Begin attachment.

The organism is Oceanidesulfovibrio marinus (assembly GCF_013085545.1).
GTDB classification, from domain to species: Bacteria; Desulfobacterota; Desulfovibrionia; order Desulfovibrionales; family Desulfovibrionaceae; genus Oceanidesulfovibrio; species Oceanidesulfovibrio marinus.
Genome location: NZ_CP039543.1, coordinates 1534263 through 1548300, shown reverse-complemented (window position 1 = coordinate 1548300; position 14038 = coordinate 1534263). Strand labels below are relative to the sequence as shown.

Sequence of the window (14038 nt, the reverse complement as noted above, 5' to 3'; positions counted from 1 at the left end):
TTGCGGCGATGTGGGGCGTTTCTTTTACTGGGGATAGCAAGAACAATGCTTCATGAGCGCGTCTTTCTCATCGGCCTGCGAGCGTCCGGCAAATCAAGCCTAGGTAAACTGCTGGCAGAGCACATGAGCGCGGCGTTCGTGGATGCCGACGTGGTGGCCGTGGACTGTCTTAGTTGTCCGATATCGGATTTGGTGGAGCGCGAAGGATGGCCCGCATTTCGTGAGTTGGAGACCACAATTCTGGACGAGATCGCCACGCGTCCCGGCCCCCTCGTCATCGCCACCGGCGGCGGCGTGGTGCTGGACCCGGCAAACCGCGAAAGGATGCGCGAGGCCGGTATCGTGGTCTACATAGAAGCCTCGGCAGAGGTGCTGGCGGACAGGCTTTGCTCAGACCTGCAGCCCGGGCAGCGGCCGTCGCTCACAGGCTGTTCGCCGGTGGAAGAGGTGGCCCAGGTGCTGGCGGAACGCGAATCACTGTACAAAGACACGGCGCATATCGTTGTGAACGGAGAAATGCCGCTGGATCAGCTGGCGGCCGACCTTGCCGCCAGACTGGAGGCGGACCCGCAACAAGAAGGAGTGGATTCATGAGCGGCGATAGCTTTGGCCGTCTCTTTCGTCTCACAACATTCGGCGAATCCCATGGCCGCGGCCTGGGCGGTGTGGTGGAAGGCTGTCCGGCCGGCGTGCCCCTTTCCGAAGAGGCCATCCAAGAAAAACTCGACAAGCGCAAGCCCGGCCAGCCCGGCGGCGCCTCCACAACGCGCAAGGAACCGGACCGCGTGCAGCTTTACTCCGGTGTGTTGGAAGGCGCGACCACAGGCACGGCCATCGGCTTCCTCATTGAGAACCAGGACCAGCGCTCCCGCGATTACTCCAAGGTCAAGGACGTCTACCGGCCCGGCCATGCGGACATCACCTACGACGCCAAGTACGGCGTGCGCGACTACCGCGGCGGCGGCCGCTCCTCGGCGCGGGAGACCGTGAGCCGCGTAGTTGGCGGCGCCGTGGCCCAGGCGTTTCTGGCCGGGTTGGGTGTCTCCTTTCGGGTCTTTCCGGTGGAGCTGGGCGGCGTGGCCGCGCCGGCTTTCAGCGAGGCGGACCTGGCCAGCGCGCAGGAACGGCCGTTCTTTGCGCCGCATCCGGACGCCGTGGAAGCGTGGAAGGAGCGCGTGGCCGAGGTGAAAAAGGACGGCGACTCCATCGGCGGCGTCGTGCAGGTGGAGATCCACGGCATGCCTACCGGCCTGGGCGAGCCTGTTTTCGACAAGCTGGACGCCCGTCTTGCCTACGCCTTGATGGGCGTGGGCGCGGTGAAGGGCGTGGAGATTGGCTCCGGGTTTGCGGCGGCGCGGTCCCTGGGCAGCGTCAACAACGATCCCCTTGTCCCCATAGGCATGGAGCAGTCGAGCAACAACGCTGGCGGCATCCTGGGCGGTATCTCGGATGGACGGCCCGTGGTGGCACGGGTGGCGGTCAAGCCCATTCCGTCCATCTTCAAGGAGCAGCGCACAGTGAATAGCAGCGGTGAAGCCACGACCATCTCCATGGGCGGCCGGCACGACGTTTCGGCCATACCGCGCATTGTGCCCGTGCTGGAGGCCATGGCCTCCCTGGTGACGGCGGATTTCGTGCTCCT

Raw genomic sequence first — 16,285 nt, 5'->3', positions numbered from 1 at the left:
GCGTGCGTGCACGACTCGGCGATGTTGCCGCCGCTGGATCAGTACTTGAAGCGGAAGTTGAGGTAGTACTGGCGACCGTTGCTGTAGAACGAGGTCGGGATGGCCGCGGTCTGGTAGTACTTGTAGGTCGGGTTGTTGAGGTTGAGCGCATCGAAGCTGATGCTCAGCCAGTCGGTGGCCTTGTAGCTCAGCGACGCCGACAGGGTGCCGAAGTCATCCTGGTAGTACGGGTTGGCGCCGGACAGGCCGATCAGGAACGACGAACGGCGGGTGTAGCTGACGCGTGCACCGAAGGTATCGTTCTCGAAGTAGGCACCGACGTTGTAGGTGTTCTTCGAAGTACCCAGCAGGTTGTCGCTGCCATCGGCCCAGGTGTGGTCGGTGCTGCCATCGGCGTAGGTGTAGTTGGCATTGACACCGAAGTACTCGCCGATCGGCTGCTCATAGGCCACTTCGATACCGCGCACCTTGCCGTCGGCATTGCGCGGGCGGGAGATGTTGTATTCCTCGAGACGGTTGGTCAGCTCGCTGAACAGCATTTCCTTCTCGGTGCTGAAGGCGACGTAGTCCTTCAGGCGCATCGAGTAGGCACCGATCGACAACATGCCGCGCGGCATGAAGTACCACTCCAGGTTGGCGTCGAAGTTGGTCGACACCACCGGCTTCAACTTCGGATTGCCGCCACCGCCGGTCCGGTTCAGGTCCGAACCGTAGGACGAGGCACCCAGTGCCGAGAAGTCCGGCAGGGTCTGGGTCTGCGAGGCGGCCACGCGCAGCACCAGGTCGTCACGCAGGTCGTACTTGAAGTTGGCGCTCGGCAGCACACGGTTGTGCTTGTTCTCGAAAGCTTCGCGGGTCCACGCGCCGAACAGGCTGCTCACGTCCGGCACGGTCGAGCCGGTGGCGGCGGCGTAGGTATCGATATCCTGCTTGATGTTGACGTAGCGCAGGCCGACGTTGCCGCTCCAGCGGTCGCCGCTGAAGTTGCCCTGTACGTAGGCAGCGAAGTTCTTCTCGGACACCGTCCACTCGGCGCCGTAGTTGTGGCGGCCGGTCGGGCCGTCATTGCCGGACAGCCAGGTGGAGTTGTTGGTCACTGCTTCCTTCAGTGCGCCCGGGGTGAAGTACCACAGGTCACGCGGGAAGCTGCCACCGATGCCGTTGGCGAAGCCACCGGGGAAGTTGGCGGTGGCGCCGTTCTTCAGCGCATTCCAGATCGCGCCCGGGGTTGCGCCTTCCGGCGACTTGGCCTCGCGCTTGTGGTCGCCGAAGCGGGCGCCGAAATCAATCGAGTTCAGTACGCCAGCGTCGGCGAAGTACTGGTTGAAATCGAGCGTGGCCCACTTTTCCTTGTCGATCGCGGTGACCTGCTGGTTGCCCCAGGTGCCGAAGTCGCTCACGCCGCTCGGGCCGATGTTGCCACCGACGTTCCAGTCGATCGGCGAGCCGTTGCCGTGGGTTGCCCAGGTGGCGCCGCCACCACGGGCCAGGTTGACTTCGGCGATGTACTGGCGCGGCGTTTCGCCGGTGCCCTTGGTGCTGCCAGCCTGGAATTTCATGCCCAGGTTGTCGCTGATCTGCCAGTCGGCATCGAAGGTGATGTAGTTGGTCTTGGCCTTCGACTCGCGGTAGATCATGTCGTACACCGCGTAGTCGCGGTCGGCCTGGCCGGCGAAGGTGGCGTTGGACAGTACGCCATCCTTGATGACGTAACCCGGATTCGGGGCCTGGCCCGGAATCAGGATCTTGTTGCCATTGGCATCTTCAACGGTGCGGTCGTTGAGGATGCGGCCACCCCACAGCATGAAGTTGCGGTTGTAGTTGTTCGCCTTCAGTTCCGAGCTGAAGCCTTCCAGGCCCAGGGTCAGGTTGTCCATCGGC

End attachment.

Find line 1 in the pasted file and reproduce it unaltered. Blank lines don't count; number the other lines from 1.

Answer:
The organism is Oceanidesulfovibrio marinus (assembly GCF_013085545.1).